Troup commissioners approve several Airbnb uses
During its Tuesday meeting, the Troup County Board of Commissioners approved the construction of a 400-foot cell tower on New Franklin Road on a 36-acre parcel in the northern part of the county.
The tower, which will be built by Southern Company subsidiary Southern Linc, will fill coverage gaps in the area and be part of Georgia Power’s smart grid.
Commissioners unanimously approved plans for the tower, though Morris Jones recused himself because he is a part-owner of the property.
Community Development Director Jay Anderson said Troup County E-911 equipment will also be installed on the tower to improve coverage for 911 calls in the area.
Also during Tuesday’s meeting, the Strongest Link Award, given to a county employee who demonstrates excellent performance, was given to Johnny Houser, a maintenance technician in the maintenance department.
Board of Commission Chairman Patrick Crews reminded the audience about the 2020 census, emphasizing the importance of getting a “good head count,” as census data is used to determine representation in state and national government, as well as funding allocations.
A proposal to rezone a 9-acre residential parcel on Old Hutchinson Road to general commercial was unanimously approved. Owner Craig Winter plans to open an outdoor laser tag business on the property.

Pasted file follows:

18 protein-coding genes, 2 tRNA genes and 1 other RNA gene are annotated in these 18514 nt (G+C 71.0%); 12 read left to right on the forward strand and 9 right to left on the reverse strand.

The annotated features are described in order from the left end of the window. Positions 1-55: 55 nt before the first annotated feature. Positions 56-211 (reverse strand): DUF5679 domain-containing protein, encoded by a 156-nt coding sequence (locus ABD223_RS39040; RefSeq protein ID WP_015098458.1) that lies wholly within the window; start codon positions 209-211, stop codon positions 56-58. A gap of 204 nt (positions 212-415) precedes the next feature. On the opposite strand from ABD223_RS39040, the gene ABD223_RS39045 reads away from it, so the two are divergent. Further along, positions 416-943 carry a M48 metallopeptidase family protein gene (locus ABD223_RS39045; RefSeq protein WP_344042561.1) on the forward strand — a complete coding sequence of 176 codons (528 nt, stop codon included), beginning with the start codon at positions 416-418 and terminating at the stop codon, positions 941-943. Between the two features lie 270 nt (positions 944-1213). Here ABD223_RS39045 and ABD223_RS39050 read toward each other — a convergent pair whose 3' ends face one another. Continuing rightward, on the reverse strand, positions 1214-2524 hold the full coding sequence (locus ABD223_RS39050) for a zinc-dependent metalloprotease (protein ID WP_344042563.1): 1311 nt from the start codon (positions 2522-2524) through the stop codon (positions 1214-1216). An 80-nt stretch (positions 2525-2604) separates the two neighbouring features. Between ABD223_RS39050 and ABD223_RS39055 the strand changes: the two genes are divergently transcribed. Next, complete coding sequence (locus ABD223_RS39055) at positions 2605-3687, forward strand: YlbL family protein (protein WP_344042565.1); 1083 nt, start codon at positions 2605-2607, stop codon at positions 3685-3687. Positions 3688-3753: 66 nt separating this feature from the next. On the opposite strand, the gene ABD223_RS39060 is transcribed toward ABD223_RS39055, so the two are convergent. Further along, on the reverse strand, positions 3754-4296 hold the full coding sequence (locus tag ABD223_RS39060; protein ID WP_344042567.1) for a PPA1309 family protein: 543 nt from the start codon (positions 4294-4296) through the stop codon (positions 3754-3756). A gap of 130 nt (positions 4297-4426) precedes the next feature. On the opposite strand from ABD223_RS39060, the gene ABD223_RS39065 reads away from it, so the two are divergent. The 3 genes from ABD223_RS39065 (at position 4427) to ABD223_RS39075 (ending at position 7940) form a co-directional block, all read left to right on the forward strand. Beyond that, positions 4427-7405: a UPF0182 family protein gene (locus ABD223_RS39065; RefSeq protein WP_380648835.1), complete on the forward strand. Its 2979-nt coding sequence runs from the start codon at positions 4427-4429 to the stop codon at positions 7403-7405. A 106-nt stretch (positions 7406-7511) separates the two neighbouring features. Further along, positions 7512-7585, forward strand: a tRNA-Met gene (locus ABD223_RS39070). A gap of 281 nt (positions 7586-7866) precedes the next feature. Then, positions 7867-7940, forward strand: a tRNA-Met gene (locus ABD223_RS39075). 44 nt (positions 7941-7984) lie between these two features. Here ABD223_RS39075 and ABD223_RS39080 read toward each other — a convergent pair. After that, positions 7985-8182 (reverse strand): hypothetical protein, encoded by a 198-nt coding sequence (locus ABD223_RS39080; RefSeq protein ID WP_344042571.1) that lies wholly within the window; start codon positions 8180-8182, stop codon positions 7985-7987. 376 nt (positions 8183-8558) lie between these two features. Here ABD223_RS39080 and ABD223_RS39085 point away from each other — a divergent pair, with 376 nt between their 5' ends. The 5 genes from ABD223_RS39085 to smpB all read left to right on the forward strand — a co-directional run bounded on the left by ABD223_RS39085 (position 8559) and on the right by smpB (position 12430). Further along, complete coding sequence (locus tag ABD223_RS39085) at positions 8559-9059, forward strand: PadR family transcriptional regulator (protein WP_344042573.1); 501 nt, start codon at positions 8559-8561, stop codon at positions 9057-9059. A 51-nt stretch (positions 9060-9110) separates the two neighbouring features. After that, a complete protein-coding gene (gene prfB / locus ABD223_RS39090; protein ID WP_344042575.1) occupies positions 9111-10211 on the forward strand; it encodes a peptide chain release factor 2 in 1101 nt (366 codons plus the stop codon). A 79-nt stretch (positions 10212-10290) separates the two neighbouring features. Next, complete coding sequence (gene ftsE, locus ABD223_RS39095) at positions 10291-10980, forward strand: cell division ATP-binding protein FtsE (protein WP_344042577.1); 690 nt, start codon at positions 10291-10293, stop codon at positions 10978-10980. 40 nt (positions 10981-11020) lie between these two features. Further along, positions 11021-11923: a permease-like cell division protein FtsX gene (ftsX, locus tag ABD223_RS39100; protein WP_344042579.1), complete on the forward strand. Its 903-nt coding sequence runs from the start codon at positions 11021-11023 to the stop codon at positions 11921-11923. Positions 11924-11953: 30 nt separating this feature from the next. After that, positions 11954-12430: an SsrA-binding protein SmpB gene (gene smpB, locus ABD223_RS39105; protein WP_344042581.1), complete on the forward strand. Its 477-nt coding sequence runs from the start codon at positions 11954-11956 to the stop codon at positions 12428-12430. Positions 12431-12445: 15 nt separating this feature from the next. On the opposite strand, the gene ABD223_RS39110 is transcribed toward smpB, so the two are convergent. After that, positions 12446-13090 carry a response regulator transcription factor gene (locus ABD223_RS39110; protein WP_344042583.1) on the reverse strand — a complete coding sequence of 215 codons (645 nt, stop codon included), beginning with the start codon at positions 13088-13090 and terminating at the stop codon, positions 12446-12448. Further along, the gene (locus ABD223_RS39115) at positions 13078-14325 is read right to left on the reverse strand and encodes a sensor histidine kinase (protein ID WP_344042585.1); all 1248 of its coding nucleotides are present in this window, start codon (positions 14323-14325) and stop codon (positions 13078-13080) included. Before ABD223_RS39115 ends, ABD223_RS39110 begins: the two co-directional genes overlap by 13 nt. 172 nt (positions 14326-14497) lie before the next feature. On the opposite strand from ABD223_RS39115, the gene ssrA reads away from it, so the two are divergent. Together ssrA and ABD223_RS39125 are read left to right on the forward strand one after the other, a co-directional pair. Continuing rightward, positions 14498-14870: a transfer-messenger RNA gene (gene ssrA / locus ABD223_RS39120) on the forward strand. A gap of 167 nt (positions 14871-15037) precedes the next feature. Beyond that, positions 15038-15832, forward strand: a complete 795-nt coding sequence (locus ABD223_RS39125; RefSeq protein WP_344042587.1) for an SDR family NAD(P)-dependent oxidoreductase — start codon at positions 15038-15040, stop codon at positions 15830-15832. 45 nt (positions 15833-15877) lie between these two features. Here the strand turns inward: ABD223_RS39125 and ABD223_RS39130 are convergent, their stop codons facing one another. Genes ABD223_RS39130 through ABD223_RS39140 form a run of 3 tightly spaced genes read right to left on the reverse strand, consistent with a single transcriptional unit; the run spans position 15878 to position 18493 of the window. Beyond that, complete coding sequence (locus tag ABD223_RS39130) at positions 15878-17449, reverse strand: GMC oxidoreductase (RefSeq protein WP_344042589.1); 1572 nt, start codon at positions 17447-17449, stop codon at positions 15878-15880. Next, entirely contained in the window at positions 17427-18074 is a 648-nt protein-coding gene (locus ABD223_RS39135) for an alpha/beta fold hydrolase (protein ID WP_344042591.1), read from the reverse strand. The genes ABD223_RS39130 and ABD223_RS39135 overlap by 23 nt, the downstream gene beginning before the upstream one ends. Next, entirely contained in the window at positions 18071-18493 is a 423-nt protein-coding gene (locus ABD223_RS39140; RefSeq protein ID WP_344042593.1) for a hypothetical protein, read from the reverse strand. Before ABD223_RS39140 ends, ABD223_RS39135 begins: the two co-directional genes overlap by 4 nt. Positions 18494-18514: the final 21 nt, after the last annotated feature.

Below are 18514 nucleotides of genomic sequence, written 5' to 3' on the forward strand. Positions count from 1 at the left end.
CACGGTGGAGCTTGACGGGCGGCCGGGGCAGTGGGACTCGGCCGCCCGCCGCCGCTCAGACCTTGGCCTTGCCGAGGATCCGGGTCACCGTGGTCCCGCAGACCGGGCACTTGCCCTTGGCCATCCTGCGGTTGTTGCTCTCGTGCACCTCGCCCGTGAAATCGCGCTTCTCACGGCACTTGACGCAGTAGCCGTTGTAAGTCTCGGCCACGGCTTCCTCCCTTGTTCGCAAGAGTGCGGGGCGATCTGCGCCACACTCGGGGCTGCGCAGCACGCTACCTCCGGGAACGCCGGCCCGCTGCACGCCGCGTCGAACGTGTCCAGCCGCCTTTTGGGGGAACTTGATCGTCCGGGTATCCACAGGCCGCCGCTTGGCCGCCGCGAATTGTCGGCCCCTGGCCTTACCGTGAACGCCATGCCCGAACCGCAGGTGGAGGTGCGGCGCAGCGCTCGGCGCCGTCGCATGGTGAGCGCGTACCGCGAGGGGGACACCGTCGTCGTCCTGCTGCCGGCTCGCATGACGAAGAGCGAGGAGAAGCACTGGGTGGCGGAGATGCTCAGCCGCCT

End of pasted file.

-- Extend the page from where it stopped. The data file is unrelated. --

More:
The county also considered five, and approved four, special use requests for short-term vacation rentals. These requests were made, in some cases, after the county asked property owners to do so to ensure they were in compliance with county regulations over short-term vacation rentals on Airbnb and VRBO.
Special-use permits allow owners to use their property for short-term rentals. Commissioner Lewis Davis asked if the county’s process of review, board approval and business licensing for short-term vacation rentals was typical in Georgia. County Planner Erin Johnson said she had not reviewed all other Georgia counties, but said that based on conversations with other planners from around the state, the majority of counties do not require planning approval for vacation rentals.
“It doesn’t seem like it’s coming from a place of ‘We don’t think it’s necessary’ … a lot of jurisdictions just don’t know how to handle it,” Johnson said of governments regulating vacation rentals. “Throughout the state, it’s a little bit of a mess as far as Airbnb stuff goes.”